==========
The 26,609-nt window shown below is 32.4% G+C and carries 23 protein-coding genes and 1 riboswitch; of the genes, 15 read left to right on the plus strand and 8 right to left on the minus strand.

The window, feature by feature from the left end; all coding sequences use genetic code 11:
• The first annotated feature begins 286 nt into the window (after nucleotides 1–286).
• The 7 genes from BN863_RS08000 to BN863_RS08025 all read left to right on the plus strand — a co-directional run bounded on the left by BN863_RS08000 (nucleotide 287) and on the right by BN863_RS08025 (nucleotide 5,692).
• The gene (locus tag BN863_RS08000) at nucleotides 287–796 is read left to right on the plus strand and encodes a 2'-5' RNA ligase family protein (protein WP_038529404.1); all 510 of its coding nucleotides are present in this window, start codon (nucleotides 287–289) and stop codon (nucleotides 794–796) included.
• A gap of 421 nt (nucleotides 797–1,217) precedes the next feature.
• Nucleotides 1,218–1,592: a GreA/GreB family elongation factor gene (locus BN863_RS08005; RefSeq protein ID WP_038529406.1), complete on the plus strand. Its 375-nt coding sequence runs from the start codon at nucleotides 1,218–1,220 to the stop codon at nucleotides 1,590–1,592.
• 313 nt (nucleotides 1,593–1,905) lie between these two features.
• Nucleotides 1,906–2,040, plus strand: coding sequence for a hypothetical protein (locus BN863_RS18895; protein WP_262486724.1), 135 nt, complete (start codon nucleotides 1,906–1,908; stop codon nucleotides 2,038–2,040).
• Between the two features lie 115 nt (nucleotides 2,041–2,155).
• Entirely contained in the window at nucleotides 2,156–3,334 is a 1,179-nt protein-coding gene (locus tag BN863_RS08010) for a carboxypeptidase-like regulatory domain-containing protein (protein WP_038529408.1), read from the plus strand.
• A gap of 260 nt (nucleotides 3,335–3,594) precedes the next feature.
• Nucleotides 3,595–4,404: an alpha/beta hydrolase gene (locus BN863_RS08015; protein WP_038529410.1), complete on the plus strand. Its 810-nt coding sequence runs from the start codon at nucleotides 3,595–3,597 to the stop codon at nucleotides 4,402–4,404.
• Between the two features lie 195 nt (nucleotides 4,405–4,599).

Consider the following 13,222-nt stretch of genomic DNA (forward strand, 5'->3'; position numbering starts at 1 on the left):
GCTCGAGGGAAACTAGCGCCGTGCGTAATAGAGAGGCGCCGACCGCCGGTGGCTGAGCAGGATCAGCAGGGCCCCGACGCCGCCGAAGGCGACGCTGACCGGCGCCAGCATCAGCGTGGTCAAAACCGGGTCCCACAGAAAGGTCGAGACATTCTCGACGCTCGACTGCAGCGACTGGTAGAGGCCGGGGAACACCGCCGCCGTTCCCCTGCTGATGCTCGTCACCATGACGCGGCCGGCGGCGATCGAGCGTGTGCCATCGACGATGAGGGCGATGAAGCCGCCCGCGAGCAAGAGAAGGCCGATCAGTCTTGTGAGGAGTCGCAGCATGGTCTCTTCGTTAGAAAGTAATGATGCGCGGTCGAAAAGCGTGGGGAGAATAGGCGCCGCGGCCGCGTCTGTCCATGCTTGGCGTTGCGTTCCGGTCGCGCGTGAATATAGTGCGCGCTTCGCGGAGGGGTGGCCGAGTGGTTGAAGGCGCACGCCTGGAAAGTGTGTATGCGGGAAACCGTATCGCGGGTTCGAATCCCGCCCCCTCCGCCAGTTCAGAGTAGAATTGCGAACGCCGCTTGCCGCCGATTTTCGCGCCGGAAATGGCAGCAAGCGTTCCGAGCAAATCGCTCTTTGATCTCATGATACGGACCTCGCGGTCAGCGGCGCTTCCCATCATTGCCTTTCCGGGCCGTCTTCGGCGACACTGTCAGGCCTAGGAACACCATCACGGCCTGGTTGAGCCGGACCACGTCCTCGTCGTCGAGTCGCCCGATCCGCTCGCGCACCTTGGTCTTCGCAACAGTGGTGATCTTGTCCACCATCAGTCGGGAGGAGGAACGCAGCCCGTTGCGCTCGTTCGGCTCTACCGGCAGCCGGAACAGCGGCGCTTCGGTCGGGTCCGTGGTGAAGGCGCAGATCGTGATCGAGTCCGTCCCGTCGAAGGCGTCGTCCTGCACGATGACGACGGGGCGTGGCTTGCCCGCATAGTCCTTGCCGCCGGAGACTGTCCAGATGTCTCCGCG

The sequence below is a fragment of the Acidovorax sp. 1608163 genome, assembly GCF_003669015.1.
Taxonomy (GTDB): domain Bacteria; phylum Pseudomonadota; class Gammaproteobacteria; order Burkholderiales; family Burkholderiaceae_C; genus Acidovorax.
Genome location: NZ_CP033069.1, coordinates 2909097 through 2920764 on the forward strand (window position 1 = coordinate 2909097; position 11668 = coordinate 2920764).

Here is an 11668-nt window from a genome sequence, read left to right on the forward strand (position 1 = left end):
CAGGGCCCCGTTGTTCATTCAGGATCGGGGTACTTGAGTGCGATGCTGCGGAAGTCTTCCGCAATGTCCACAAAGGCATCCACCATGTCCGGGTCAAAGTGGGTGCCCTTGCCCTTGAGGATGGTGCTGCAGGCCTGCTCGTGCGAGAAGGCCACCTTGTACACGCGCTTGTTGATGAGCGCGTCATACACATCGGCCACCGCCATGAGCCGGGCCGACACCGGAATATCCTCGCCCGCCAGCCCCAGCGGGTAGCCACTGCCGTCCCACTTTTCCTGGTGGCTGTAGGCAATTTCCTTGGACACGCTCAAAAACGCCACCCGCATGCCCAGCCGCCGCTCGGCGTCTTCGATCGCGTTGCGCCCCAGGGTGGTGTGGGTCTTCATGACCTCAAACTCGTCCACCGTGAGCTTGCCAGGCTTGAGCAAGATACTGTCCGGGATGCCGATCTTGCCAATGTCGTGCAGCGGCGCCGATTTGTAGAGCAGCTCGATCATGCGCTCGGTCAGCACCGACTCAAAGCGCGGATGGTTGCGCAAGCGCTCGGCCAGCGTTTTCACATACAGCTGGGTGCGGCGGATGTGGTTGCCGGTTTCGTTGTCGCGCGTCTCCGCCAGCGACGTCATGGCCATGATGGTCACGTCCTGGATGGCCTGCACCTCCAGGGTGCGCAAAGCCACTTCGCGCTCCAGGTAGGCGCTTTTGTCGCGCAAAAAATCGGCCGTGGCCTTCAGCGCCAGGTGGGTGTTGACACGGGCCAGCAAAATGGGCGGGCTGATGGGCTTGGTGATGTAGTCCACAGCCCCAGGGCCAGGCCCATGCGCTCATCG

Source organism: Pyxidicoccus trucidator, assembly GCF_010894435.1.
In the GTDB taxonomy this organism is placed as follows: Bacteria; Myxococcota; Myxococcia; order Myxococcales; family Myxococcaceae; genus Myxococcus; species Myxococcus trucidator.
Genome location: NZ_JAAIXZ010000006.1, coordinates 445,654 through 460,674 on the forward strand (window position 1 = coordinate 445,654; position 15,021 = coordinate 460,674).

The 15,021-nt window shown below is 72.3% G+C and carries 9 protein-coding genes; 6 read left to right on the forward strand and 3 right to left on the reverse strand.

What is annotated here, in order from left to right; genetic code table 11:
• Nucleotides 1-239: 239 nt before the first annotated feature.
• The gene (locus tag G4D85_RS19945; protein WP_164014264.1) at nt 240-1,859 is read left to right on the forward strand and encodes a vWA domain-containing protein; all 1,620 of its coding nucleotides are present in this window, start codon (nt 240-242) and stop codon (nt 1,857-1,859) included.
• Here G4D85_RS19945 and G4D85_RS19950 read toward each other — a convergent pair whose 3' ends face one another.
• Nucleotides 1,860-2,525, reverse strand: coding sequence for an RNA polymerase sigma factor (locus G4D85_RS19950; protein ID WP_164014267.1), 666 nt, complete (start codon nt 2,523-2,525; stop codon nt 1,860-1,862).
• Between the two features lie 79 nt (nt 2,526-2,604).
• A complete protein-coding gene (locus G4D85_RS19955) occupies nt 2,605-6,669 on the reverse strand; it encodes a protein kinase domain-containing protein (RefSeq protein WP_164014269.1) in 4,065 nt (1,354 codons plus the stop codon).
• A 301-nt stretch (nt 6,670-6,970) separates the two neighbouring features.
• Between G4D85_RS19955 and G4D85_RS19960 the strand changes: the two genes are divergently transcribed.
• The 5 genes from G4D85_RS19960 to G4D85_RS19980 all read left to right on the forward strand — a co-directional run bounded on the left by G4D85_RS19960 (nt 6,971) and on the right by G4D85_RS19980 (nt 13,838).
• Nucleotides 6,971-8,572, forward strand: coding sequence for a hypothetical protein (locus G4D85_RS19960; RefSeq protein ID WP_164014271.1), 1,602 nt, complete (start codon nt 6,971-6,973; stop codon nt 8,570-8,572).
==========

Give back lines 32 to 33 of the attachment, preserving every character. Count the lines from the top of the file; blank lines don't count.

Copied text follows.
• A complete protein-coding gene (locus G4D85_RS19955) occupies nt 2,605-6,669 on the reverse strand; it encodes a protein kinase domain-containing protein (RefSeq protein WP_164014269.1) in 4,065 nt (1,354 codons plus the stop codon).
• A 301-nt stretch (nt 6,670-6,970) separates the two neighbouring features.